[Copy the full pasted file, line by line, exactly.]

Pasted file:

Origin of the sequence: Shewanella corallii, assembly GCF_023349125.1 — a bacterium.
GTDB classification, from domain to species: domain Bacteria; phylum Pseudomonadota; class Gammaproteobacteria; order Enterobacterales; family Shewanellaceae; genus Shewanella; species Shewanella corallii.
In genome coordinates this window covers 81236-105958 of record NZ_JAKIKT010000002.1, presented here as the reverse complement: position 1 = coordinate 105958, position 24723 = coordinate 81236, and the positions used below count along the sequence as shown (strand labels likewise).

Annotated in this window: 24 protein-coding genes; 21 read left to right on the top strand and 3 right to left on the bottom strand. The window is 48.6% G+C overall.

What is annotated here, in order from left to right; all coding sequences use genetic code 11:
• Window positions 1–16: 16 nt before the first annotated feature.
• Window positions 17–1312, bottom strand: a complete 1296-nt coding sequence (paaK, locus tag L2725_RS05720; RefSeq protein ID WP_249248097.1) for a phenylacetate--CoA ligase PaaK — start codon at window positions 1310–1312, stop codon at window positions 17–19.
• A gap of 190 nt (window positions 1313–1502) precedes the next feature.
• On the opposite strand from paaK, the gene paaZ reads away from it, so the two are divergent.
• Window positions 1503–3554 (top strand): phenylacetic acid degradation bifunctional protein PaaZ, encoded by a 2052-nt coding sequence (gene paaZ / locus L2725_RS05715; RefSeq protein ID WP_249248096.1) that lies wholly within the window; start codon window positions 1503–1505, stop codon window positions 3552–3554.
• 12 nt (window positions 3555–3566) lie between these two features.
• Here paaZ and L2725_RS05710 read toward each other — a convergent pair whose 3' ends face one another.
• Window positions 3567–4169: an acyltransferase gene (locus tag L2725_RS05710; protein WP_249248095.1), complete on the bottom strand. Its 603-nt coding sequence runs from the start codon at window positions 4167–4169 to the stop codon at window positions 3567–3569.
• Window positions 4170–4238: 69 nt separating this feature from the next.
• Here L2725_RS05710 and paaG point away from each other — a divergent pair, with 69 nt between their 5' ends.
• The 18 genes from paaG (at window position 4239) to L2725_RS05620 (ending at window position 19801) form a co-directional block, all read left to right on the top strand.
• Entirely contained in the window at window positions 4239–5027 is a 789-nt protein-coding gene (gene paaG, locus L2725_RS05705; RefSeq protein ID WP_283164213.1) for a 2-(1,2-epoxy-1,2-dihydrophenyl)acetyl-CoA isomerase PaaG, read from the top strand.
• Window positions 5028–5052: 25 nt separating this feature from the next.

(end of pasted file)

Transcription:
Origin of the sequence: Shewanella corallii, assembly GCF_023349125.1 — a bacterium.
GTDB classification, from domain to species: domain Bacteria; phylum Pseudomonadota; class Gammaproteobacteria; order Enterobacterales; family Shewanellaceae; genus Shewanella; species Shewanella corallii.
In genome coordinates this window covers 81236-105958 of record NZ_JAKIKT010000002.1, presented here as the reverse complement: position 1 = coordinate 105958, position 24723 = coordinate 81236, and the positions used below count along the sequence as shown (strand labels likewise).

Annotated in this window: 24 protein-coding genes; 21 read left to right on the top strand and 3 right to left on the bottom strand. The window is 48.6% G+C overall.

What is annotated here, in order from left to right; all coding sequences use genetic code 11:
• Window positions 1–16: 16 nt before the first annotated feature.
• Window positions 17–1312, bottom strand: a complete 1296-nt coding sequence (paaK, locus tag L2725_RS05720; RefSeq protein ID WP_249248097.1) for a phenylacetate--CoA ligase PaaK — start codon at window positions 1310–1312, stop codon at window positions 17–19.
• A gap of 190 nt (window positions 1313–1502) precedes the next feature.
• On the opposite strand from paaK, the gene paaZ reads away from it, so the two are divergent.
• Window positions 1503–3554 (top strand): phenylacetic acid degradation bifunctional protein PaaZ, encoded by a 2052-nt coding sequence (gene paaZ / locus L2725_RS05715; RefSeq protein ID WP_249248096.1) that lies wholly within the window; start codon window positions 1503–1505, stop codon window positions 3552–3554.
• 12 nt (window positions 3555–3566) lie between these two features.
• Here paaZ and L2725_RS05710 read toward each other — a convergent pair whose 3' ends face one another.
• Window positions 3567–4169: an acyltransferase gene (locus tag L2725_RS05710; protein WP_249248095.1), complete on the bottom strand. Its 603-nt coding sequence runs from the start codon at window positions 4167–4169 to the stop codon at window positions 3567–3569.
• Window positions 4170–4238: 69 nt separating this feature from the next.
• Here L2725_RS05710 and paaG point away from each other — a divergent pair, with 69 nt between their 5' ends.
• The 18 genes from paaG (at window position 4239) to L2725_RS05620 (ending at window position 19801) form a co-directional block, all read left to right on the top strand.
• Entirely contained in the window at window positions 4239–5027 is a 789-nt protein-coding gene (gene paaG, locus L2725_RS05705; RefSeq protein ID WP_283164213.1) for a 2-(1,2-epoxy-1,2-dihydrophenyl)acetyl-CoA isomerase PaaG, read from the top strand.
• Window positions 5028–5052: 25 nt separating this feature from the next.